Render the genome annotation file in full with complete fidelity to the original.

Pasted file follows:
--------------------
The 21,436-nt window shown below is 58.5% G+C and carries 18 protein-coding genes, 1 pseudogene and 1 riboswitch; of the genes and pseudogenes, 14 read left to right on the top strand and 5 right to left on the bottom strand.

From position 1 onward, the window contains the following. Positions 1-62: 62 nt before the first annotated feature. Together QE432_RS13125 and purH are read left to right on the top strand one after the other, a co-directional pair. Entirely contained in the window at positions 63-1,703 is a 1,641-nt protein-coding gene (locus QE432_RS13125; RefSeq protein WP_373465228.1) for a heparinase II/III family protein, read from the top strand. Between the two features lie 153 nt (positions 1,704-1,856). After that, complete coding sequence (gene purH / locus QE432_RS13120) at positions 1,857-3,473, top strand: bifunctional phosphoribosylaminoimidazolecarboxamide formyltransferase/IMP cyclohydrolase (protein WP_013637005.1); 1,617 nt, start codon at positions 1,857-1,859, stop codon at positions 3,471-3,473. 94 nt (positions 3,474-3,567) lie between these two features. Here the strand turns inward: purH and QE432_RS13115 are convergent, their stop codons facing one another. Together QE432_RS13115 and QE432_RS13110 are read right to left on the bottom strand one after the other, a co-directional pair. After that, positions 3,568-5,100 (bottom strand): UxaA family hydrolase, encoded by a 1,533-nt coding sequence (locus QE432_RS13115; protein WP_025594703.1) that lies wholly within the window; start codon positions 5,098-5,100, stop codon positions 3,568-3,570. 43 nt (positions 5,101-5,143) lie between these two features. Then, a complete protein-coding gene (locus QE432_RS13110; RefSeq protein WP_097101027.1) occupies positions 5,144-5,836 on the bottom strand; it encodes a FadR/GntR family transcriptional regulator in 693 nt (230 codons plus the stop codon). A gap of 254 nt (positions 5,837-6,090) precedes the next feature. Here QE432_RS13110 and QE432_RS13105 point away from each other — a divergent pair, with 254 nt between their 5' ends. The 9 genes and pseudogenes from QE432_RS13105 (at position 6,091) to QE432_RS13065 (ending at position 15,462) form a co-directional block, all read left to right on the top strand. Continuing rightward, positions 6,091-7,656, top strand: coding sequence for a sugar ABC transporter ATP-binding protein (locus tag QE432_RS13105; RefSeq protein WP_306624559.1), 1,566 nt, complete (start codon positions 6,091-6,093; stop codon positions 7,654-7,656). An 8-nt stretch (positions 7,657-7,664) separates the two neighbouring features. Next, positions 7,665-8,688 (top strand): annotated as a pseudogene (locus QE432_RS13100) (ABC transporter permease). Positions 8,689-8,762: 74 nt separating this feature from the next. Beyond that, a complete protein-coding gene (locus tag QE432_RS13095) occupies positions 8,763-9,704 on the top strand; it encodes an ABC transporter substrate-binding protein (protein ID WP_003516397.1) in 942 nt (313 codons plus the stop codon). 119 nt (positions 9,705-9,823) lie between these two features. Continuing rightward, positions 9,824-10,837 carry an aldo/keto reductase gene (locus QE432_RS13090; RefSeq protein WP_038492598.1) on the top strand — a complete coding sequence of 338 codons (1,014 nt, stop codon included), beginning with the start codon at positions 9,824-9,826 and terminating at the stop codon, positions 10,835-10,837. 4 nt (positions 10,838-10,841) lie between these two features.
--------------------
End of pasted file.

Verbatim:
The 21,436-nt window shown below is 58.5% G+C and carries 18 protein-coding genes, 1 pseudogene and 1 riboswitch; of the genes and pseudogenes, 14 read left to right on the top strand and 5 right to left on the bottom strand.

From position 1 onward, the window contains the following. Positions 1-62: 62 nt before the first annotated feature. Together QE432_RS13125 and purH are read left to right on the top strand one after the other, a co-directional pair. Entirely contained in the window at positions 63-1,703 is a 1,641-nt protein-coding gene (locus QE432_RS13125; RefSeq protein WP_373465228.1) for a heparinase II/III family protein, read from the top strand. Between the two features lie 153 nt (positions 1,704-1,856). After that, complete coding sequence (gene purH / locus QE432_RS13120) at positions 1,857-3,473, top strand: bifunctional phosphoribosylaminoimidazolecarboxamide formyltransferase/IMP cyclohydrolase (protein WP_013637005.1); 1,617 nt, start codon at positions 1,857-1,859, stop codon at positions 3,471-3,473. 94 nt (positions 3,474-3,567) lie between these two features. Here the strand turns inward: purH and QE432_RS13115 are convergent, their stop codons facing one another. Together QE432_RS13115 and QE432_RS13110 are read right to left on the bottom strand one after the other, a co-directional pair. After that, positions 3,568-5,100 (bottom strand): UxaA family hydrolase, encoded by a 1,533-nt coding sequence (locus QE432_RS13115; protein WP_025594703.1) that lies wholly within the window; start codon positions 5,098-5,100, stop codon positions 3,568-3,570. 43 nt (positions 5,101-5,143) lie between these two features. Then, a complete protein-coding gene (locus QE432_RS13110; RefSeq protein WP_097101027.1) occupies positions 5,144-5,836 on the bottom strand; it encodes a FadR/GntR family transcriptional regulator in 693 nt (230 codons plus the stop codon). A gap of 254 nt (positions 5,837-6,090) precedes the next feature. Here QE432_RS13110 and QE432_RS13105 point away from each other — a divergent pair, with 254 nt between their 5' ends. The 9 genes and pseudogenes from QE432_RS13105 (at position 6,091) to QE432_RS13065 (ending at position 15,462) form a co-directional block, all read left to right on the top strand. Continuing rightward, positions 6,091-7,656, top strand: coding sequence for a sugar ABC transporter ATP-binding protein (locus tag QE432_RS13105; RefSeq protein WP_306624559.1), 1,566 nt, complete (start codon positions 6,091-6,093; stop codon positions 7,654-7,656). An 8-nt stretch (positions 7,657-7,664) separates the two neighbouring features. Next, positions 7,665-8,688 (top strand): annotated as a pseudogene (locus QE432_RS13100) (ABC transporter permease). Positions 8,689-8,762: 74 nt separating this feature from the next. Beyond that, a complete protein-coding gene (locus tag QE432_RS13095) occupies positions 8,763-9,704 on the top strand; it encodes an ABC transporter substrate-binding protein (protein ID WP_003516397.1) in 942 nt (313 codons plus the stop codon). 119 nt (positions 9,705-9,823) lie between these two features. Continuing rightward, positions 9,824-10,837 carry an aldo/keto reductase gene (locus QE432_RS13090; RefSeq protein WP_038492598.1) on the top strand — a complete coding sequence of 338 codons (1,014 nt, stop codon included), beginning with the start codon at positions 9,824-9,826 and terminating at the stop codon, positions 10,835-10,837. 4 nt (positions 10,838-10,841) lie between these two features.